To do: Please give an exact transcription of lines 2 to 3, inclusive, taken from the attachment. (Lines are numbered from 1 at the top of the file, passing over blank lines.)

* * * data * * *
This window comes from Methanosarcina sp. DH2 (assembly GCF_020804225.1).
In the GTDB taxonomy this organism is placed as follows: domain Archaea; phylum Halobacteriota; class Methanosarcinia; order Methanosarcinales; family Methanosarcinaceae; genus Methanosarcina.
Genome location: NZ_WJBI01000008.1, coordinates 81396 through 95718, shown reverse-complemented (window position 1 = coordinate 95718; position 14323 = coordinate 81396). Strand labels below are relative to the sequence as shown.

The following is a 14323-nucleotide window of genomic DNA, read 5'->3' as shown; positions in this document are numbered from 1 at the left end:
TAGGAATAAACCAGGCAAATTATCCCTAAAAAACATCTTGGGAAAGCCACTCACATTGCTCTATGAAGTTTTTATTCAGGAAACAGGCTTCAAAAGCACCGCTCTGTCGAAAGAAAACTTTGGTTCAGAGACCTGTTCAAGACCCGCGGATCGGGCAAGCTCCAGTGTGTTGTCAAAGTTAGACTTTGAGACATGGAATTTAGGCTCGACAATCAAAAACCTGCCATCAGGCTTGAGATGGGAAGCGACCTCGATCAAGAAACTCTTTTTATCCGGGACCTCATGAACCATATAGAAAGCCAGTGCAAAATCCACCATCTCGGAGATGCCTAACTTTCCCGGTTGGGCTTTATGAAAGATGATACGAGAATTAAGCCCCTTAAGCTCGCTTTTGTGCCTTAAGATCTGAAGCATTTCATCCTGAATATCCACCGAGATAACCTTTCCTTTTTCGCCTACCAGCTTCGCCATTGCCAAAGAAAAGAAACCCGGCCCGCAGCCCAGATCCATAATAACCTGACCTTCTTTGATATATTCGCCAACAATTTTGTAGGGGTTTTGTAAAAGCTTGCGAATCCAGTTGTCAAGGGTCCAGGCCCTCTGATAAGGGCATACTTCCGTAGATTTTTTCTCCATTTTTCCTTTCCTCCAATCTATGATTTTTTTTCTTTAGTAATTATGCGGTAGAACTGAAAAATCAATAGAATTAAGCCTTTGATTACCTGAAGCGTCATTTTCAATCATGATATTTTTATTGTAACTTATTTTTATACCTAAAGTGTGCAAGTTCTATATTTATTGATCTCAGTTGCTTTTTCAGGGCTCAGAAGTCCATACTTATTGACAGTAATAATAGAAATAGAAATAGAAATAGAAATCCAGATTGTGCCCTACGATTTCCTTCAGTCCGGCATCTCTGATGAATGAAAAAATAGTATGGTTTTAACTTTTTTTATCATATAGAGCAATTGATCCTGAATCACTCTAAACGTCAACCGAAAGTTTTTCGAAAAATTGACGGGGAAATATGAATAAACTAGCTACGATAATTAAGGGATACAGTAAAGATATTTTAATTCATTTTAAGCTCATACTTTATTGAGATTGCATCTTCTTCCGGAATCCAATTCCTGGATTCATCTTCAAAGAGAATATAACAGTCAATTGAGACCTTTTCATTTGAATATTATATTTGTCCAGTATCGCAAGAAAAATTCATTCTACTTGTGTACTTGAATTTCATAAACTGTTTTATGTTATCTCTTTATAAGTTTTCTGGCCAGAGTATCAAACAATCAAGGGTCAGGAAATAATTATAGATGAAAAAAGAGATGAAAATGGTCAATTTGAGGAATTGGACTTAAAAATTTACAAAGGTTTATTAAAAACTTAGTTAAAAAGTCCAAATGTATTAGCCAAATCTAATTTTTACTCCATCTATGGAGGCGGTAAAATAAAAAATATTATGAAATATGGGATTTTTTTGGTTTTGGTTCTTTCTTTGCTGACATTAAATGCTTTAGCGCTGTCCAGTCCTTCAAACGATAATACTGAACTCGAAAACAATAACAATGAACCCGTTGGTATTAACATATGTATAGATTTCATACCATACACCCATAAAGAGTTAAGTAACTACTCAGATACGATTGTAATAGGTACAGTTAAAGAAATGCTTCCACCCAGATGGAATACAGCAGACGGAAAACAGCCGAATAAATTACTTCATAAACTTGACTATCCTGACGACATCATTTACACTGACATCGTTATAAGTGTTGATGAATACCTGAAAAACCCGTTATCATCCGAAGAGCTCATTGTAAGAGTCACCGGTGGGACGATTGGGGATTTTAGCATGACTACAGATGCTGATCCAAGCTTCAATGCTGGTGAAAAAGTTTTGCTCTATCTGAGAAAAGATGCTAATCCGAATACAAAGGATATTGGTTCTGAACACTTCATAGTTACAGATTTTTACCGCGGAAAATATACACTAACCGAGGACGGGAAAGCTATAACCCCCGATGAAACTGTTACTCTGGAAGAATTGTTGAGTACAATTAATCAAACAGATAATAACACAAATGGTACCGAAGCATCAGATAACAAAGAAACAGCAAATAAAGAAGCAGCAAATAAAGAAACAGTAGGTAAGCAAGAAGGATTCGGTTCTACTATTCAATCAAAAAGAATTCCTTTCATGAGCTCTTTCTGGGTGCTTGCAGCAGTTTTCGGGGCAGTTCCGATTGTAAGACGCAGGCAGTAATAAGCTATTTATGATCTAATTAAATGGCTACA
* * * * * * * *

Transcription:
In the GTDB taxonomy this organism is placed as follows: domain Archaea; phylum Halobacteriota; class Methanosarcinia; order Methanosarcinales; family Methanosarcinaceae; genus Methanosarcina.
Genome location: NZ_WJBI01000008.1, coordinates 81396 through 95718, shown reverse-complemented (window position 1 = coordinate 95718; position 14323 = coordinate 81396). Strand labels below are relative to the sequence as shown.